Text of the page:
We are clued in immediately with the story of a family dinner, and the anointing of Jesus. It is a family memory and alters us to the friendship that is shared amongst the siblings and Jesus. All the characters, and the destiny are set in place. Lazarus has died. The reason is made clear, “That the Son of God may be glorified.” The stage is finally set with Lazarus’ illness, and Jesus’ pause.

Paragraph 2 (11:7-16)
Jesus is determined to return to Judea, and the disciples attempt to dissuade him. John has us bounce back and forth between life and death both in the persons of Jesus and of Lazarus. We are constantly reminded of what awaits Jesus in Jerusalem. There is time, however, for a bit of a parable – a parable on light and dark. The disciples are constrained to continue with him (the light) so that they might avoid their own darkness. There is also a play on sleep and death, which the disciples misunderstand. Jesus sees the situation as ripe for making clear his ministry and what this coming sign will be all about.

Paragraph 3 (11:17-27)
John moves us slowly from where Jesus had paused to the tomb where Lazarus is buried. There is a personal drama here in a conversation between Jesus and Martha (Mary chooses already to confine herself). It is more than chit-chat; it is a deep conversation on the notion of resurrection and what is expected of the Messiah. Martha seems more adept and understanding than are the disciples, and it is she who makes a statement of belief, “Yes, Lord. I have come to believe that you are the Messiah.” Jesus equates belief with life itself.

Paragraph 4 (11:28-37)

Finally Jesus comes into Bethan, and Mary rushes to greet him. It is in this scene that we see some details of the incarnation, the fleshiness of Jesus. At Mary’s mild chide, and witnessing the grief both she and her neighbors exhibit, Jesus cries. The community’s reaction to this falls on both sides of the fence, “he loved”, “could he not have?” Jesus’ reaction to his and their grief is described in a verb that will be used at his own crucifixion.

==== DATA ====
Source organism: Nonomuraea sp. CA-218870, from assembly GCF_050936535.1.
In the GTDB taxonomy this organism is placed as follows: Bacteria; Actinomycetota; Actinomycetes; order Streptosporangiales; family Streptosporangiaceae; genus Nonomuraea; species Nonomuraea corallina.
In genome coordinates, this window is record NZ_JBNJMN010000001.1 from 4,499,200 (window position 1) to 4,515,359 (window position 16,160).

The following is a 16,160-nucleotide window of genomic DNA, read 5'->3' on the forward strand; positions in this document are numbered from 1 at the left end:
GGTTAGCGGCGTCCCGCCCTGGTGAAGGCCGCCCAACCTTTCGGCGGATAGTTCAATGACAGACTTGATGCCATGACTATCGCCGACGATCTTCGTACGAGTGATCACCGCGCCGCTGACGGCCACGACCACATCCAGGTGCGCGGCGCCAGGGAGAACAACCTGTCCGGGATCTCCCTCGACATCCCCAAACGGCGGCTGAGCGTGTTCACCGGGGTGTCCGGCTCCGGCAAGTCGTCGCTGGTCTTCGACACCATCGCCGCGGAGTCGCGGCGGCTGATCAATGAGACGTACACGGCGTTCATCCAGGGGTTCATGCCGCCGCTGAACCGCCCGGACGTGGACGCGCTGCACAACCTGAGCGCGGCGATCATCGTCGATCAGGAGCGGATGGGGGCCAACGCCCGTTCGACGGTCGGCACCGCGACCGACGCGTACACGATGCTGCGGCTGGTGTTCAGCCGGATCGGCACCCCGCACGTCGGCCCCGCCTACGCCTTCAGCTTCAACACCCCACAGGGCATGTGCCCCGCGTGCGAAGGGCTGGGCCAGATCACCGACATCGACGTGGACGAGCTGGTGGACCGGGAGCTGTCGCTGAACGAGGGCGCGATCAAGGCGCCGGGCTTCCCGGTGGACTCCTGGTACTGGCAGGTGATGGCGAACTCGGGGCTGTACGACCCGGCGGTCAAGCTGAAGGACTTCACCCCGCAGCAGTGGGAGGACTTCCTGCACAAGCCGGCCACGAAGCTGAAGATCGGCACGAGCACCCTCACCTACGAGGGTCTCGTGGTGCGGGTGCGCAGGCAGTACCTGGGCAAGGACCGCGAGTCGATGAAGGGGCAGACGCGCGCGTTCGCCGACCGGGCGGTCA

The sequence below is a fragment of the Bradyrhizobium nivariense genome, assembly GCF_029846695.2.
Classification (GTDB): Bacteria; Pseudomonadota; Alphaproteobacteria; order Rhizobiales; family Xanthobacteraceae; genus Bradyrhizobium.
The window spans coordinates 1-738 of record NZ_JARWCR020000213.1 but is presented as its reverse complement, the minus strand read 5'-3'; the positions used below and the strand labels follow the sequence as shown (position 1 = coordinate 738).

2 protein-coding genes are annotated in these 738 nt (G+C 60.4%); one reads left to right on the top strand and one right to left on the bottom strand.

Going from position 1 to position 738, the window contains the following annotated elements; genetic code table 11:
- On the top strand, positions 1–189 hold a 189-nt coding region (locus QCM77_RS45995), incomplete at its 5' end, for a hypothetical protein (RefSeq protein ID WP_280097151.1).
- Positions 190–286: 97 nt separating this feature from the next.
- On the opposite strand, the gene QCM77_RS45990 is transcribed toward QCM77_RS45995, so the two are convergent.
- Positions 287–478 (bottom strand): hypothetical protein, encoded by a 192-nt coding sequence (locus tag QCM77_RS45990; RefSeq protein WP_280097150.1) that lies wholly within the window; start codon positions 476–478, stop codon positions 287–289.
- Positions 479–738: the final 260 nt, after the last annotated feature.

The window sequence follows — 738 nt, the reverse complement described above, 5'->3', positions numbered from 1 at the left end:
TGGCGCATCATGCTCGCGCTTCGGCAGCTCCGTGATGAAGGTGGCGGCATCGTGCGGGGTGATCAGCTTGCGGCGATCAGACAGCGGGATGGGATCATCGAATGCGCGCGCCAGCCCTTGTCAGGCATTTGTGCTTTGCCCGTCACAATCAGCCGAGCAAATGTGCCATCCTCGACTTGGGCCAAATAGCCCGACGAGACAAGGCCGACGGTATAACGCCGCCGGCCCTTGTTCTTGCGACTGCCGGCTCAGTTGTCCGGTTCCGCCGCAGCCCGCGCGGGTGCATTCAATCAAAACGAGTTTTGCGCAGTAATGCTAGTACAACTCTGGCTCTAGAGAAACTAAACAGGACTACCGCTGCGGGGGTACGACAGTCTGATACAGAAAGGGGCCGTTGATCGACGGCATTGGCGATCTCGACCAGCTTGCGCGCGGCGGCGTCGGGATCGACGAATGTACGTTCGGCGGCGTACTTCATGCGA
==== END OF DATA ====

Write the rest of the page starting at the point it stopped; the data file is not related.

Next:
Paragraph 5 (11:38-45)

Again Jesus is troubled as he approaches the tomb. And the tension is increased with Martha’s objection to opening the tomb. The stench is witness to the reality and difficulty of death. Jesus intervenes with another description of the glory of God that will be witnessed in this act, “that they might believe.” The conversation with the Father precedes the comman, “Come out!” The unwrapping of Lazarus has always seemed to me to be a symbol and reality of freedom and release. The release is not only for Lazarus, but for those who had witnessed this act. Some believed.

Breaking open Gospel:
1.        Have you ever known a Lazarus?
2.        What are your questions for Jesus, such as Martha’s?
3.        What are your challenges for Jesus, such as Mary’s?

General Idea:              Finding the Spirit in Life and in Death

Instance 1:                   From a battlefield of dead (Israel) the Spirit calls forth life (First Reading)

Instance 2:                   In our own personal encounter with death, God is still present (Psalm)

Instance 3:                   The Spirit who raised Jesus raises us as well (Second Reading)

Instance 4:                   Lazarus as a sign of things to come (Gospel)

After breaking open the Word, you might want to pray the Collect for Sunday: 

Almighty God, you alone can bring into order the unruly wills and affections of sinners: Grant your people grace to love what you command and desire what you promise; that, among the swift and varied changes of the world, our hearts may surely there be fixed where true joys are to be found; through Jesus Christ our Lord, who lives and reigns with you and the Holy Spirit, one God, now and for ever. Amen.

All questions and commentary copyright © 2020, Michael T. Hiller


[1]            Jensen, R. (2012), Baptismal Imagery in Early Christianity – Ritual, Visual, and               Theological Dimensions, Baker Academic, Grand Rapids, Kindle Edition, page 8.